ESP Jason

With education being of paramount importance for all generations, it has never been more important, with the issues the country is facing in the state education system, that we pay attention to the education of the next generation

The Education and Skills Partnership (ESP) is a national training and education provider, and Platinum sat down with their Managing Director, Jason Hargreaves, to learn more about the business and sector

Could you give us an overview of what ESP does?
The ESP is a national independent training and education provider based in Ashford, Kent. ESP specialises in government funded programmes such as Adult Education Budget (AEB) along with apprenticeships and commercial training. Training is tailored to suit the needs of learner and employers, enabling them to reach their full potential.

What are the challenges in encouraging companies to take on apprenticeships?
Shortage of time is probably the biggest challenge as many businesses are concerned with the capacity and amount of time required by other staff members to support the apprentice. The 20% ‘off-the-job’ training is another. Although with real clarity on what can contribute to 20% ‘off-the-job’ training, along with the recent changes to the equivalent of at least six paid hours per week made within the funding, means this is less of a challenge.

Your apprentices come from a wide range of backgrounds such as school leavers, returners, and veterans. Is there any resistance to take up any category of apprentices from any of your client companies?
There is no resistance from our client companies to recruiting apprentices from a range of backgrounds. Some of our more established clients use the apprenticeship scheme to upskill and support staff for progression opportunities within their organisation; some of our clients, certainly in the telecoms industry, recruit school leavers and young people because of the lack of skilled individuals in the workplace.

What percentage of apprentices go on to long term employment with the placement company?
Currently 100% of our apprentices who complete and achieve their apprenticeship either remain in their existing role within their current organisation, receive promotion or new role within their current organisation, or 10% gain new and promoted roles outside of their current organisation.

For our readers that might not know, can you explain the difference between an apprenticeship and a graduate scheme?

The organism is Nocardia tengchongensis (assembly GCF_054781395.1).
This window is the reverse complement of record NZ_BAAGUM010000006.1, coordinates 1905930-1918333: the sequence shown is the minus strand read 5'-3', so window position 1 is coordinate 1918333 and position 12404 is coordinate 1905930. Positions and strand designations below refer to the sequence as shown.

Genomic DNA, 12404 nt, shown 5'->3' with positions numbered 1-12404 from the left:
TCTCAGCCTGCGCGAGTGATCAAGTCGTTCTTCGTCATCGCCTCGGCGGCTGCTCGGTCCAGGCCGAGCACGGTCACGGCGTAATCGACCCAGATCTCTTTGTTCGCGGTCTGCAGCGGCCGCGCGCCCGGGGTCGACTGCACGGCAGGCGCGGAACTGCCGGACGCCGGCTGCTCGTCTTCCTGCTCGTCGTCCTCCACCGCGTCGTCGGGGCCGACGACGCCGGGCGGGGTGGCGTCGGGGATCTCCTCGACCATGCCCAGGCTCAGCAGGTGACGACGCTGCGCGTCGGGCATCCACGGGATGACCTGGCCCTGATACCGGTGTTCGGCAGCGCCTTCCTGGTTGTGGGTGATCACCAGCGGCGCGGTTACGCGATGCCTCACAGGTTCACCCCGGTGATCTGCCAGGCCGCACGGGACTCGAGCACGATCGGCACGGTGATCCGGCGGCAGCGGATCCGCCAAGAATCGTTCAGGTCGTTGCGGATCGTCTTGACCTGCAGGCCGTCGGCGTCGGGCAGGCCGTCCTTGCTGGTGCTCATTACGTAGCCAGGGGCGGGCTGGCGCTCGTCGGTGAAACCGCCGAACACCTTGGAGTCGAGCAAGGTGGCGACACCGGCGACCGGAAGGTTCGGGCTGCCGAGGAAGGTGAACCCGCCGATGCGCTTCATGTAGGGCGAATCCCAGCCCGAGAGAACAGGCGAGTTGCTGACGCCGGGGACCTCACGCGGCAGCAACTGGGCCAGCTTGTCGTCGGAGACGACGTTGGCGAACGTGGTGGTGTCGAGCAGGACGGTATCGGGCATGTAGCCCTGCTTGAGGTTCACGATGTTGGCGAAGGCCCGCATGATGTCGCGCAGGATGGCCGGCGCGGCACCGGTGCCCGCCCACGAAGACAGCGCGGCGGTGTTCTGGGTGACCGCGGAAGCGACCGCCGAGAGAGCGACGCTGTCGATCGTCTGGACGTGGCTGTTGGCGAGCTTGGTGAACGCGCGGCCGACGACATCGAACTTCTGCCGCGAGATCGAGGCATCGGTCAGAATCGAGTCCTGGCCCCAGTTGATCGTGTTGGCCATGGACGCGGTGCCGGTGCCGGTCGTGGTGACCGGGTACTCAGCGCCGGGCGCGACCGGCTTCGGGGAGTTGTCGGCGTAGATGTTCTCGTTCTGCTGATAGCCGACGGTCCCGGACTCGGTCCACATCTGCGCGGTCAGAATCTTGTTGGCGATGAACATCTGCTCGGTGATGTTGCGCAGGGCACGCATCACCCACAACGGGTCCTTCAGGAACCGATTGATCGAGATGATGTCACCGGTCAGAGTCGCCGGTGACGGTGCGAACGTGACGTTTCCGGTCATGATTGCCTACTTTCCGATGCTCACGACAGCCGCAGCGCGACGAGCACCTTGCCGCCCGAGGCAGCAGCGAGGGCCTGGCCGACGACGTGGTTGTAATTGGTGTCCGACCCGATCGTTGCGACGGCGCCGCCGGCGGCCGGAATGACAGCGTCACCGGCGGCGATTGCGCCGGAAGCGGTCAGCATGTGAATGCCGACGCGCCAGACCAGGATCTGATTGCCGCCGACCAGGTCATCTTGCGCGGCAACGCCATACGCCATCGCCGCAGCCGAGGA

The main difference between an apprenticeship and a graduate scheme is that young people and school leavers can enter an apprenticeship programme without having to undertake higher education in the first instance.

An individual entering an apprenticeship scheme has the opportunity to learn new knowledge, skills and behaviours whilst working within a specific paid job role that combines employment with on-the-job training and dedicated time (at least six paid hours per week) for studying during the working week. 

Apprenticeship programmes have a length from 12 to 48 months, and can achieve an apprenticeship qualification from Level 2 to Level 7, depending on the apprenticeship undertaken. At the end of the apprenticeship programme, apprentices complete an end-point assessment (EPA) and if successful, gain a nationally recognised qualification and certificate.

A graduate scheme is a structured programme that is generally open to individuals who have already completed higher education. This type of scheme is an employer-led training programme designed to develop potential future leaders within an organisation. There is no specific length of programme. However, on average, graduate schemes are undertaken between one to two years. 

One of the advantages of a graduate scheme is that individuals often have the opportunity to rotate around a business, providing exposure to a range of roles. Whilst on a graduate programme some employers ask their graduates to also undertake an apprenticeship. That said, this is not always the case, and graduates may complete their graduate programme with no additional qualifications or certificates. However, they gain greatly from the experience of undertaking varied roles.

How are the schemes funded, and what does it cost the employer?
The vast majority of our apprentices undertaking their apprenticeship programme are from a levy paying organisation. The Apprenticeship Levy is used to fund apprenticeship training; any employer with a salary bill of £3 million or over, pays 0.5% tax towards the levy scheme. We have a small number of apprentices that receive non-levy funded apprenticeship training where employers contribute 5% towards the cost of the apprenticeship, with the Government and Education and Skills Funding Agency paying the remaining 95%.

What continuing support do you offer client companies, and the apprentices?
Most of our clients are long term clients where ESP works with them collaboratively in supporting the training and development needs within their business. Our clients are supported in exploring the most suitable training and development options. They are supported, and we work collaboratively with them to design programmes that meet their training needs. Where employers have downsized, resulting in some apprentices being made redundant, ESP supports those apprentices in achieving their apprenticeship, providing support and guidance in CV writing and interview skills and offer guidance and support in finding alternative employment.

01233 632 111

LinkedIn: @education-and-skills-partnership-ltd 

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